A sin is considered to be “mortal” when its quality is such that it leads to a separation of that person from God’s saving (sanctifying) grace, i.e. destroys the life of grace necessary for salvation within the soul.
Sanctifying grace plays the part of the means, indispensable and Divinely ordained, to effect the redemption from sin through Christ and to lead men to their eternal destiny in heaven.
Sin has two different types of effects — eternal and temporal
Sin has both eternal consequences and temporal consequences. Sin, even private sin is communal and has negative effects If I were to repent and receive forgiveness through the Sacrament of Penance, the eternal consequences of mortal sin– satisfied for by Christ at Calvary — are no longer an issue (Deo gratias!) because I receive the effects of His atoning Sacrifice (I will have been justified) when I reconcile with the Church through a good Confession.
But I still have to pay for the temporal consequences of my sin because God is not only merciful, He is just. An example is that of a child who steals a candy bar and then then tearfully, with true contrition, confesses his crime to his parent. The parent, being loving and good and merciful, as our Father in Heaven is, will forgive that child, not turn the child over to the police (Hell) and allow the child back in the parent’s “good graces”(sanctification) — but he will also still expect the child to pay back the store from which he stole (temporal justice).
Another example is the common one of, say, an imprisoned murderer repenting and coming to know Christ (sanctification) — but who still must serve out his time in prison or give up his life as punishment (temporal justice). Or, yet, an offender is forgiven by the offended in court (sanctification), but society requires he still pay his debts: prison, probation, restorative justice, restitution, may the offended as whole as possible, if possible (temporal justice). Christ’s redemption, while whole and total towards God’s justice, also requires temporal justice. Salvation is not a “get out of jai free” card in terms of temporal justice. It is in terms of eternal justice, but not temporal.
No temporal consequences to one’s sinful actions in this life would not make sense. It does not make sense to society. It does not make sense in term of justification and salvation, hence, Purgatory, for that temporal justice unsatisfied in this life through acts of love and virtue, the love of others, the forgetting of self, suffering united with the suffering of Christ on the Cross. Suffering endured by those not baptized, with faith in the redemptive nature of Christ’s passion, is just plain old unredemptive, meaningless suffering, without merit, sense, or purpose, pointless. Just suffering for suffering’s sake. Sucks to be you suffering.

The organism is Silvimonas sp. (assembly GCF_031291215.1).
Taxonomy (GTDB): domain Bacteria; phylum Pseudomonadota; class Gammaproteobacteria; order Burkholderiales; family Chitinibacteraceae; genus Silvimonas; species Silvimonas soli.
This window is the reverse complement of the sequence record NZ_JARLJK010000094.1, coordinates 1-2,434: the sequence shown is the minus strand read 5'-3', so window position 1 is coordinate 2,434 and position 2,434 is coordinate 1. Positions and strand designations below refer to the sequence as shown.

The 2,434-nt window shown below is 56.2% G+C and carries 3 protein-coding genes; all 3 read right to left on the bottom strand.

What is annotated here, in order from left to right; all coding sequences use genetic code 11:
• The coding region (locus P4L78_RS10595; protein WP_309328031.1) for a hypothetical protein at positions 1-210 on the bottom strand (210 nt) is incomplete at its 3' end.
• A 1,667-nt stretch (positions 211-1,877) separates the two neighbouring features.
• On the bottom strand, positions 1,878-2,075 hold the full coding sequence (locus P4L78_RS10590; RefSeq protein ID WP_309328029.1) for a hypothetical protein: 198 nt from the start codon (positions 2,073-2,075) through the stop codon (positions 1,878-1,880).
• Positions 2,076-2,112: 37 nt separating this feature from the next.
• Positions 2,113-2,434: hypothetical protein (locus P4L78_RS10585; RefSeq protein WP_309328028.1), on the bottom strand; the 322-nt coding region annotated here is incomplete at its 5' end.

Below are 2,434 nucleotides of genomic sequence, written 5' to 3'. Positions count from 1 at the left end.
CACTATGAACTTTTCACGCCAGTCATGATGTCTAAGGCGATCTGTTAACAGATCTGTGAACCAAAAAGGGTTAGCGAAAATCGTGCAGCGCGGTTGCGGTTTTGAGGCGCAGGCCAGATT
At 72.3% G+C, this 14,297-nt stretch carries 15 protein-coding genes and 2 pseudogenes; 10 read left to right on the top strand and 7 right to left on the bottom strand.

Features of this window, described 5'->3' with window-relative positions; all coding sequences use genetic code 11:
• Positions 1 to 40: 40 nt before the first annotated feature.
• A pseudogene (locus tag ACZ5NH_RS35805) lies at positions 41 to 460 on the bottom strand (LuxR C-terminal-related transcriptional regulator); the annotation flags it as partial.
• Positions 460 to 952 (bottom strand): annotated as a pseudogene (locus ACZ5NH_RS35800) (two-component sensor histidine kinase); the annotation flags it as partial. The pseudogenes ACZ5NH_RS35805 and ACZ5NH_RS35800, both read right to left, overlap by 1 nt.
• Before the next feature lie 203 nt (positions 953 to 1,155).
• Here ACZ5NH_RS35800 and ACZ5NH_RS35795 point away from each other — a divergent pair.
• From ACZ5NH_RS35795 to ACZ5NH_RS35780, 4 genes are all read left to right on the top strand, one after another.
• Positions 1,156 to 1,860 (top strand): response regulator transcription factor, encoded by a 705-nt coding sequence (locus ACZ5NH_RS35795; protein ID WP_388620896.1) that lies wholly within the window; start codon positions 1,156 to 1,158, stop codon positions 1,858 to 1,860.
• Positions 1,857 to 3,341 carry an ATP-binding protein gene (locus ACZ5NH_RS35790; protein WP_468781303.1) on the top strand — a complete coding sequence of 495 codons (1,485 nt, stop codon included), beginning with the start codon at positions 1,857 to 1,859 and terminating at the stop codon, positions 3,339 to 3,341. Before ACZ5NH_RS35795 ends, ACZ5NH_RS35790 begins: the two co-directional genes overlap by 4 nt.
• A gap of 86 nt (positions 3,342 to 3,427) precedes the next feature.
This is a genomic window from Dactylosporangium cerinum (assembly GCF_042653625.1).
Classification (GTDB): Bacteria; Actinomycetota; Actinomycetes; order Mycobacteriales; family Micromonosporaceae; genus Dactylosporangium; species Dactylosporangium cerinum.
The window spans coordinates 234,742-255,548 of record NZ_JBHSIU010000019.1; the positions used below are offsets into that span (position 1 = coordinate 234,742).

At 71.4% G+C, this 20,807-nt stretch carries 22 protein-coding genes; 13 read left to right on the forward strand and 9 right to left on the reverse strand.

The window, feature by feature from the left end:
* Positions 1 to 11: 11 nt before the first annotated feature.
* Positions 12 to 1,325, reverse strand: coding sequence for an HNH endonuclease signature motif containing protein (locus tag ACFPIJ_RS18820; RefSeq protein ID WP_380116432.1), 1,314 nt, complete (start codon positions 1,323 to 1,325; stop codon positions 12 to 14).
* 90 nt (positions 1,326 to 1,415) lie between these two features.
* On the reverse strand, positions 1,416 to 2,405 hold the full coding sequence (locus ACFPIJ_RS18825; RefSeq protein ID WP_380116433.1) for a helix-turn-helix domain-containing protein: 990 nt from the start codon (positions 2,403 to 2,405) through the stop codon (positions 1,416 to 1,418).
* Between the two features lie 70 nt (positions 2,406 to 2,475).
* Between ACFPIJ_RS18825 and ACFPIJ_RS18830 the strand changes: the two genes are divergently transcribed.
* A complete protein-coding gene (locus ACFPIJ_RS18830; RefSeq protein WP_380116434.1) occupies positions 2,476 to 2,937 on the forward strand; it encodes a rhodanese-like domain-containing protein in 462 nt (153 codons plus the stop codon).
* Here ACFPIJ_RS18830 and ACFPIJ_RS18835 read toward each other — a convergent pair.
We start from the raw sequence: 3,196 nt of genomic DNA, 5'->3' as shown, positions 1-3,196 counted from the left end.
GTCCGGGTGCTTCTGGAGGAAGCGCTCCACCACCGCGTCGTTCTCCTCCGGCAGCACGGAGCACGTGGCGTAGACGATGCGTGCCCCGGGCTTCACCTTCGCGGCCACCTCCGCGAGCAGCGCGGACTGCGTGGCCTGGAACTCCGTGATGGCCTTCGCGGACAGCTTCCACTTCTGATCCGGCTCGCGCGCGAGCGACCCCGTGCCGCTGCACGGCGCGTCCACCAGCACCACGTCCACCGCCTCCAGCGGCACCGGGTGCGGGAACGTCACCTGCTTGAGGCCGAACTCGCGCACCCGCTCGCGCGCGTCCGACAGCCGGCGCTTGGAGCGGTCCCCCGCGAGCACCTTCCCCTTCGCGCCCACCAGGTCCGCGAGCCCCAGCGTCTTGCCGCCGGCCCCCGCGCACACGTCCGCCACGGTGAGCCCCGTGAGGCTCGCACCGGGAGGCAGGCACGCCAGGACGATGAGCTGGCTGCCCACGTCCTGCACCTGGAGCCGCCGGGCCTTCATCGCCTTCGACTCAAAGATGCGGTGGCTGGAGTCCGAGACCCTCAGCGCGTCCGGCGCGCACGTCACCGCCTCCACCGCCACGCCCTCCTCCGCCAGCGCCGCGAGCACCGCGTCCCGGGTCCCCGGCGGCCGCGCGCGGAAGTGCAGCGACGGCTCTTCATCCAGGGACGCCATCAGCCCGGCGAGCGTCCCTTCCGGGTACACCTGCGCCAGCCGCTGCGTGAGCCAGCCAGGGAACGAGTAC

The temporal effects of repented sins that are not paid for in life through the effects of natural law, personal penance, penance given by the priest at Confession, or mystical penances given to me by God, suffering endured in this life, are paid for in Purgatory. St. Augustine, in City of God (A.D. 419), sums up Catholic thinking on such things:
“Temporal punishments are suffered by some in this life only, by some after death, by some both here and hereafter, but all of them before that last and strictest judgment [i.e. when Christ comes again to judge the living and the dead]. But not all who suffer temporal punishments after death will come to eternal punishments, which are to follow.”
Purgation — the process of making satisfaction for debt caused by sin so that we may become perfect, divinized, and enter Heaven — is quite Scriptural, of course. Allusions to purgation are found all over the Bible; but it is summed up most clearly in the following two verses:
“Settle matters quickly with your adversary who is taking you to court. Do it while you are still together on the way, or your adversary may hand you over to the judge, and the judge may hand you over to the officer, and you may be thrown into prison. Truly I tell you, you will not get out until you have paid the last penny.”
1 Corinthians 3:12-15
“Now if anyone builds on the foundation with gold, silver, precious stones, wood, hay, straw — each one’s work will become manifest, for the Day will disclose it, because it will be revealed by fire, and the fire will test what sort of work each one has done. If the work that anyone has built on the foundation survives, he will receive a reward. If anyone’s work is burned up, he will suffer loss, though he himself will be saved, but only as through fire.”